The COVID-19 pandemic has forced the legal community to re-evaluate the way in which negotiations and hearings are typically conducted. Instead of doing things primarily in person, alternatives which do not require people to be in the same physical space are now being pursued.

As the courts are currently only hearing urgent matters, we launched an Estates Arbitration and Litigation Management (“EALM“) initiative last week in an effort to move estate matters forward during the COVID-19 pandemic. Through arbitration, the EALM initiative addresses procedural (and certain substantial) issues for which the court’s direction would normally be sought. The arbitrations are conducted by senior members of the Estates Bar and take place via teleconference or video conference. These measures have already been successfully employed by the Family Law Bar.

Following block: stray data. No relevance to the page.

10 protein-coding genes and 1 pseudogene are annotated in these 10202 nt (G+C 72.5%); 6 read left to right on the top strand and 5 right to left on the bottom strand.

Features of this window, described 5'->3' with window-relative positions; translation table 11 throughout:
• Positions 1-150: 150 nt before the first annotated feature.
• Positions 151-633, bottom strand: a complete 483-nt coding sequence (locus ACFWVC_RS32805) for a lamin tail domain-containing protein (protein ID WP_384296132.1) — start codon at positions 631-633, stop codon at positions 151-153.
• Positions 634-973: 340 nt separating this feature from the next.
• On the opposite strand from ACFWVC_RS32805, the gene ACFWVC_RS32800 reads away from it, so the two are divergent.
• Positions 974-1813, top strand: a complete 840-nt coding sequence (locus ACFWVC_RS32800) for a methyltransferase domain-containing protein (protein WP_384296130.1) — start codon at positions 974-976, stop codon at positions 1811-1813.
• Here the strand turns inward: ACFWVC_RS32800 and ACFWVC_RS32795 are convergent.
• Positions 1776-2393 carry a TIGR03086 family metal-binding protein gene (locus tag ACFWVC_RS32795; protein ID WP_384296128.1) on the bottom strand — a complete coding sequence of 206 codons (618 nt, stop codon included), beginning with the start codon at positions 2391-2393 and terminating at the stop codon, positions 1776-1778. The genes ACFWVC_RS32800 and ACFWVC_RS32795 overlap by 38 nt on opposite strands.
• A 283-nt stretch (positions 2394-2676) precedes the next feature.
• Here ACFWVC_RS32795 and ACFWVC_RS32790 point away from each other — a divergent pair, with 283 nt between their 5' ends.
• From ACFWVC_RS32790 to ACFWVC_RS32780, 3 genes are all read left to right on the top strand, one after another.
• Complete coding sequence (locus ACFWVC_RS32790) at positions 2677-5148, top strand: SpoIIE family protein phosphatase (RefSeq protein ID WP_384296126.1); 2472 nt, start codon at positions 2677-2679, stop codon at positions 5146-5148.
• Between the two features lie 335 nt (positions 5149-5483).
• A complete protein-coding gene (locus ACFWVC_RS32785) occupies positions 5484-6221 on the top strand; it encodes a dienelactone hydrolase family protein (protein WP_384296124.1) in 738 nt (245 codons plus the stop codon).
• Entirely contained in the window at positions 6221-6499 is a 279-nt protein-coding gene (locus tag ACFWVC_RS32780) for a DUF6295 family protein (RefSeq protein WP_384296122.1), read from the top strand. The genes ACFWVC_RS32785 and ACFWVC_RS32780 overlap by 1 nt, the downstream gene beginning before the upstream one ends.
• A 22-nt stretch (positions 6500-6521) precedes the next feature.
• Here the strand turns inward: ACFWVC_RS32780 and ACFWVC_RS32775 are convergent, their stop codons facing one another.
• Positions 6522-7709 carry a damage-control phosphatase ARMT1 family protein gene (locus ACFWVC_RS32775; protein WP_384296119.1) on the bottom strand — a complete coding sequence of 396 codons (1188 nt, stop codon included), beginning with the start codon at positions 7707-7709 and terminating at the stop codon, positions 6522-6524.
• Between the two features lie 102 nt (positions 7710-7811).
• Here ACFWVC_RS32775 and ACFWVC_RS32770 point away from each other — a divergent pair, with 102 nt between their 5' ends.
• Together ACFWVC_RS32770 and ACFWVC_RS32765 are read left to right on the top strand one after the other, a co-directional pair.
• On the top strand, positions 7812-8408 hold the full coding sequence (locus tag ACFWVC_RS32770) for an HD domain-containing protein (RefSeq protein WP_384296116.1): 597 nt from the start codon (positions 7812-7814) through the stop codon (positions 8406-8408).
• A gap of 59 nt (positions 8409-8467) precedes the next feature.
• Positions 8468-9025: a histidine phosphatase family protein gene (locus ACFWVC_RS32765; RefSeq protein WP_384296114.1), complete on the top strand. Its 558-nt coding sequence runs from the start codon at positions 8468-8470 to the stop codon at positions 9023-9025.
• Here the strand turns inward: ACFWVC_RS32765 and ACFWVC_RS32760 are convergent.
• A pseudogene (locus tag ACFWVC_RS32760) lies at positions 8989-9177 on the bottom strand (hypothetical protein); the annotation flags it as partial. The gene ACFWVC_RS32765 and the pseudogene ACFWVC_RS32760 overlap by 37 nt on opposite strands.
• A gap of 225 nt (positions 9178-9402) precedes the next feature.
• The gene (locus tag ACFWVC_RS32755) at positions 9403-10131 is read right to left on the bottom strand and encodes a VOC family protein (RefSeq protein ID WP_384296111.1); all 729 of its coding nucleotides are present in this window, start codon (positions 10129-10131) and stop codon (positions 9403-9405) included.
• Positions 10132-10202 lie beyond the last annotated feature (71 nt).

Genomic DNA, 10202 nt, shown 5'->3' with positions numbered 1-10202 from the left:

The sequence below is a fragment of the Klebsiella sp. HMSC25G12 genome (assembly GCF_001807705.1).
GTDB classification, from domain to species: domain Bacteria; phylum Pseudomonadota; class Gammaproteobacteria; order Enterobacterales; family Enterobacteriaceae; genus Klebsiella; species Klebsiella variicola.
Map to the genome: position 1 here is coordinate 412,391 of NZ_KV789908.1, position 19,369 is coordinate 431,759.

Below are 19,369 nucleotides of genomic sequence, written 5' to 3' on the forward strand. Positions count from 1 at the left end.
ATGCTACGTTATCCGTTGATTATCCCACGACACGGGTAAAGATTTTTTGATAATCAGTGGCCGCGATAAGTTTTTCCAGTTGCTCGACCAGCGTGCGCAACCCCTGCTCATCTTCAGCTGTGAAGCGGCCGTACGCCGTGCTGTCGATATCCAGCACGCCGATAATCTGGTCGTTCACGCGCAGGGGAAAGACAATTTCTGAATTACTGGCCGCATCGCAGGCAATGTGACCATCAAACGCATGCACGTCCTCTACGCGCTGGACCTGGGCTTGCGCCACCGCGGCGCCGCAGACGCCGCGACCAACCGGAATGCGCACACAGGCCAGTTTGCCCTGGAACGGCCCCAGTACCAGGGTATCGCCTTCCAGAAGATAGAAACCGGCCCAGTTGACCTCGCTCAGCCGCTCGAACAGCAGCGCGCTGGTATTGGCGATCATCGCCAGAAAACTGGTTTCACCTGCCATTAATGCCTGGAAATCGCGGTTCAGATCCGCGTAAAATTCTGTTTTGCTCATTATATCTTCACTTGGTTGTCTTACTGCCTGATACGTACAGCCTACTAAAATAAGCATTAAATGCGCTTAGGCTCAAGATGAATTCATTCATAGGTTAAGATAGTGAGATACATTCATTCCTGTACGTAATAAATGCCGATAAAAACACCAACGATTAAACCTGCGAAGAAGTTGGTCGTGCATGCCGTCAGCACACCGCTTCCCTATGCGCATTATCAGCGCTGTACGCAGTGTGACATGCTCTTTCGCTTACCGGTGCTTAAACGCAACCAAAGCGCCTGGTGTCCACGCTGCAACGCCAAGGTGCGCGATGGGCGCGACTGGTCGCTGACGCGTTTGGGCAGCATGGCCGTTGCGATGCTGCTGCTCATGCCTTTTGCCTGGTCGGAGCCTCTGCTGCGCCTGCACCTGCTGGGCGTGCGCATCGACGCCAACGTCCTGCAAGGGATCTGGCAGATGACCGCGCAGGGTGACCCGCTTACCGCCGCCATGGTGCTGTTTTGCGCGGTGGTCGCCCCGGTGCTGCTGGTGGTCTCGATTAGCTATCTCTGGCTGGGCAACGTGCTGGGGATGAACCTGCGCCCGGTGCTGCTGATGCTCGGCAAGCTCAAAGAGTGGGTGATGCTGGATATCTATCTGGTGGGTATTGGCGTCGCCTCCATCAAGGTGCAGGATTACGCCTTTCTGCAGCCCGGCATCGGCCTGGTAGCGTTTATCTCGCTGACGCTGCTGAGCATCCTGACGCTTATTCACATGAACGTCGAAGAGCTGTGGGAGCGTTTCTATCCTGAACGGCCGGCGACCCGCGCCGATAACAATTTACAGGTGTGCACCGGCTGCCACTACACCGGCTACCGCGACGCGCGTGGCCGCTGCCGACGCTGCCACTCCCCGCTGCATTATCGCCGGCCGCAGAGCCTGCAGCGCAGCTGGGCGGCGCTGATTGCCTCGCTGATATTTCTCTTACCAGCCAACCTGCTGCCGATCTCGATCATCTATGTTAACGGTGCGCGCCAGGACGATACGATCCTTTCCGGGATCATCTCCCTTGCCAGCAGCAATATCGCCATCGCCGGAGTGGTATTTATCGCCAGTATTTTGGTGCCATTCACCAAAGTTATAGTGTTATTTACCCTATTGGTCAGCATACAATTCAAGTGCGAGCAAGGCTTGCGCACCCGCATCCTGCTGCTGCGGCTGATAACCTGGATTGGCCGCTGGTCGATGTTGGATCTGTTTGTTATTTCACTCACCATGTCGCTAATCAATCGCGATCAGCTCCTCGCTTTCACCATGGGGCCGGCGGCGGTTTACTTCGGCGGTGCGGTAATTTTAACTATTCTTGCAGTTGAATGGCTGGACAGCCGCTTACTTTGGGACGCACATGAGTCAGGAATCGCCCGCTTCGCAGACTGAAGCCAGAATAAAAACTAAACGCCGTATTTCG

In their own efforts to move matters forward, an entire trial was conducted over Skype in the United Kingdom. The trial revolved around whether a stroke victim in his 70s should continue to receive tube feeding and hydration. The platform allowed participants to see and hear each other and for the trial to be recorded. The trial occurred over three days and consisted of multiple participants, including a judge, lawyers, 11 witnesses, three experts and two journalists.

While virtual trials may not happen anytime soon in Canada, after the success of the Skype trial in the United Kingdom, perhaps virtual trials are something we can expect in the near future. Virtual mediations and arbitrations are a welcomed first step.

Thanks for reading and be safe.

Suzana Popovic-Montag and Celine Dookie